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What is a chromosome?

A threadlike structure consisting of DNA and proteins that are organized into genes and found in the nucleus of most living cells. DNA is packaged into small units called chromosomes. Every human cell contains 23 pairs of chromosomes. Each pair contains two chromosomes, one from each parent, which means that children get half of their chromosomes from their mother and half from their father.

How many chromosomes do humans have?

Most healthy human beings have 46 chromosomes in each cell, split into 23 pairs of two. When they’re pictured lined up in pairs, this is known as a karyotype. The first 22 pairs of our chromosomes look the same in men and women, but the 23rd pair, known as our sex chromosomes, is represented as either XX (female) or XY (male).

Some people are born with different numbers of chromosomes. This is known as either monosomy (where there’s only one copy of a chromosome instead of two) or trisomy (when three copies are made). One of the most famous examples of this is Down’s syndrome, which occurs because chromosome 21 is tripled, rather than doubled.

Even if we start with 46 chromosome pairs, many factors can trigger a chromosomal change, which can have serious health consequences. Cancer is often caused by broken and defective chromosomes, which can lead to tumors and a breakdown in the functioning of the body. 

What are homologous chromosomes? 

 Homologous chromosomes, also called homologs, are the pairs of chromosomes we see when we look at a karyotype. Each individual leg of the chromosome comes from a different parent, but they typically look quite similar, as they carry the same type of genetic information. 

The interaction between homologous chromosomes determines many of our characteristics. For example, inheriting two blood type A chromosomes means that you’ll have type A blood, but inheriting one A homologue and one B homologue means that your blood type will be AB. The one exception is the sex chromosomes, which appear as XY when the individual is male.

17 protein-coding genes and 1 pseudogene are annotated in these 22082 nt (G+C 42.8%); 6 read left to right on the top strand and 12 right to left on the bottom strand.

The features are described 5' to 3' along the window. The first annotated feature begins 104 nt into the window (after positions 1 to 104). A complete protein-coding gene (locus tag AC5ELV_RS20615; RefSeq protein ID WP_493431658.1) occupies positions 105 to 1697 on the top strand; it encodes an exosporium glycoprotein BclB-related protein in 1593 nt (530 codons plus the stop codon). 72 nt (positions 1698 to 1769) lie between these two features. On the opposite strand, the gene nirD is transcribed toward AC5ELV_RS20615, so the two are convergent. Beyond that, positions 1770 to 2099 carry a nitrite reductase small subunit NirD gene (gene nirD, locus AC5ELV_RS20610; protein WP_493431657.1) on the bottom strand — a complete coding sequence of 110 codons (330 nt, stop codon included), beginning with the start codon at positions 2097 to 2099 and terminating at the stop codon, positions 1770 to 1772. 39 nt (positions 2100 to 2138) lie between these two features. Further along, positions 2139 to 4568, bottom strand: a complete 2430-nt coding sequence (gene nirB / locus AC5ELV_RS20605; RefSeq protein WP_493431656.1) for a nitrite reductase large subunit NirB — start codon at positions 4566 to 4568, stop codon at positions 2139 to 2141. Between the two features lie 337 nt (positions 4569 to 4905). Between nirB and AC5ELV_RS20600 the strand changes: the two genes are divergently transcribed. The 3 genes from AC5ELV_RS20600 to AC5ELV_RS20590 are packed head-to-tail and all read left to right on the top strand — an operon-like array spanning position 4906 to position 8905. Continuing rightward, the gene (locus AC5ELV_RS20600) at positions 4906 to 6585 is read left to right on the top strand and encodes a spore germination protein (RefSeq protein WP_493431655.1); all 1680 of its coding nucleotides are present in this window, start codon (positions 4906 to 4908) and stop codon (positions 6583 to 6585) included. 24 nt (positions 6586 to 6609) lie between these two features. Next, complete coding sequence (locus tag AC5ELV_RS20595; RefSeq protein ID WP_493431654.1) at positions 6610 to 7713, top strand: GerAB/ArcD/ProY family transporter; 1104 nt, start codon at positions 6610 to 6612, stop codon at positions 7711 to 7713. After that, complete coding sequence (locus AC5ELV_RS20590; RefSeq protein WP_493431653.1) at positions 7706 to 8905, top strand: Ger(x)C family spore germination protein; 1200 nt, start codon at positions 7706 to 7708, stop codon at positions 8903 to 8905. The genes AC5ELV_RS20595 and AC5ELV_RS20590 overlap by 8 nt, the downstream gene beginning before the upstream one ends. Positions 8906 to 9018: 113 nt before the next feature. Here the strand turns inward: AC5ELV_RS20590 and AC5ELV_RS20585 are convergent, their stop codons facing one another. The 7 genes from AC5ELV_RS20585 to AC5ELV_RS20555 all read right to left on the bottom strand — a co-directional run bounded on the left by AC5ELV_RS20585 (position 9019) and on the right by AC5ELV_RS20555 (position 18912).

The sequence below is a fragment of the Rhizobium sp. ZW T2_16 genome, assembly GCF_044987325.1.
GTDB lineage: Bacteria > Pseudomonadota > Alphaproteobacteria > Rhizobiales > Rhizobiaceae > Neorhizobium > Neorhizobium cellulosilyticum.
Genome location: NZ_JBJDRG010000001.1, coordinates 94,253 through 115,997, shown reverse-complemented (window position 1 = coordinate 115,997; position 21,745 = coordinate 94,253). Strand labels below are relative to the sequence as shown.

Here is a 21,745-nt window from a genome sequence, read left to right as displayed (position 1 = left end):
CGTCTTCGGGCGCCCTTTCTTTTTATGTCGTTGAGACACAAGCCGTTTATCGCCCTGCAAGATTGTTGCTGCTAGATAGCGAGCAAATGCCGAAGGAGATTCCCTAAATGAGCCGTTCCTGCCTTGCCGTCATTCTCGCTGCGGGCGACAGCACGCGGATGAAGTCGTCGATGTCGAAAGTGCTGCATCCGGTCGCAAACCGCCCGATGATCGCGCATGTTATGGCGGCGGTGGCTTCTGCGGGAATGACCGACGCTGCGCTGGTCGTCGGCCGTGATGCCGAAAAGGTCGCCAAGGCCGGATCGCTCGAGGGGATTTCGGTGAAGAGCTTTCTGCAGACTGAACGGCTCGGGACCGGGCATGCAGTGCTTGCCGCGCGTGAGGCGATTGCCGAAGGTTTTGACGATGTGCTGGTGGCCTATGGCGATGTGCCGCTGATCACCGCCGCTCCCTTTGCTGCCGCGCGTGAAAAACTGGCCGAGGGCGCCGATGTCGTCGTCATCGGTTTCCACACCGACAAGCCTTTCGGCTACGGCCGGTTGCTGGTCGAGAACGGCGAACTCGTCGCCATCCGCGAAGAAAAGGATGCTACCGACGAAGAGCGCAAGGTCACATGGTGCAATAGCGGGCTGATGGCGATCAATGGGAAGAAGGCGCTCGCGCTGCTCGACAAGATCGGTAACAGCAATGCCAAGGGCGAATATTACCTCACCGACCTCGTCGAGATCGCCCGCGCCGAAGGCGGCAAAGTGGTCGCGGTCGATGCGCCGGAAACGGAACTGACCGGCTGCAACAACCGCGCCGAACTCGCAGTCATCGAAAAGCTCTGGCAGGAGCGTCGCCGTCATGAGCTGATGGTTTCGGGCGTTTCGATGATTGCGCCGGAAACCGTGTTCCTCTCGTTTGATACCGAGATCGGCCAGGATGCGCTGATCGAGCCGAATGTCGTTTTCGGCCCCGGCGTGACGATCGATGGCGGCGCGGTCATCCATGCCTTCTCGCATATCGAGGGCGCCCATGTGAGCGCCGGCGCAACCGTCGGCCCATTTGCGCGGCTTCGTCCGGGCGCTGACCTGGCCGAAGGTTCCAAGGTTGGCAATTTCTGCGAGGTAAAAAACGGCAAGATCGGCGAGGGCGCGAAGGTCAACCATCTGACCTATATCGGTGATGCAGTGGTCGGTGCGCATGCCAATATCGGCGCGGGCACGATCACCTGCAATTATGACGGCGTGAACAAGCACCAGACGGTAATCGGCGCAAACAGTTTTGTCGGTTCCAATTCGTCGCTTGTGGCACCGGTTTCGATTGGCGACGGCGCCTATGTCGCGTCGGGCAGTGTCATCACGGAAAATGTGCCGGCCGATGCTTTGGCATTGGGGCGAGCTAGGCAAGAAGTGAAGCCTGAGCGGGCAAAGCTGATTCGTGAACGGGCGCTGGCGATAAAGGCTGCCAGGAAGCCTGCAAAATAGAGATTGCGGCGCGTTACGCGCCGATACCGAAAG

What are chromosomes made of?

Every chromosome is made from protein and a single strand of DNA. Each DNA strand is coiled around protein called histones which support the chromosome’s structure. If DNA wasn’t coiled up, it would be much too long to fit in each cell.  

Each chromosome has several identifiable parts. The centromere sits in the middle of each chromosome, dividing it into a long section (the Q arm) and a short section (the P arm). At the end of each chromosome, the telomere helps to protect the genome from degradation. It’s made up of repetitive stretches of DNA, which is critical in helping us retain our unique genetic information.

Learn more about Chromosome:

Photo of Kristin Ricklefs-Johnson

Medically reviewed by:

Kristin Ricklefs-Johnson, Ph.D., RD

Kristin is an RDN who also earned her Ph.D. in Nutrition from Arizona State University with an emphasis on insulin resistance, lipid metabolism disorders, and obesity. She completed her post-doctoral fellowship at Mayo Clinic where she focused on nutrition-related proteomic and metabolic research. Her interests include understanding the exact mechanism of action of various genetic variations underlying individual predispositions to nutrition-related health outcomes. Her goal is to help all individuals prevent chronic diseases and achieve long, healthy lives through eating well.

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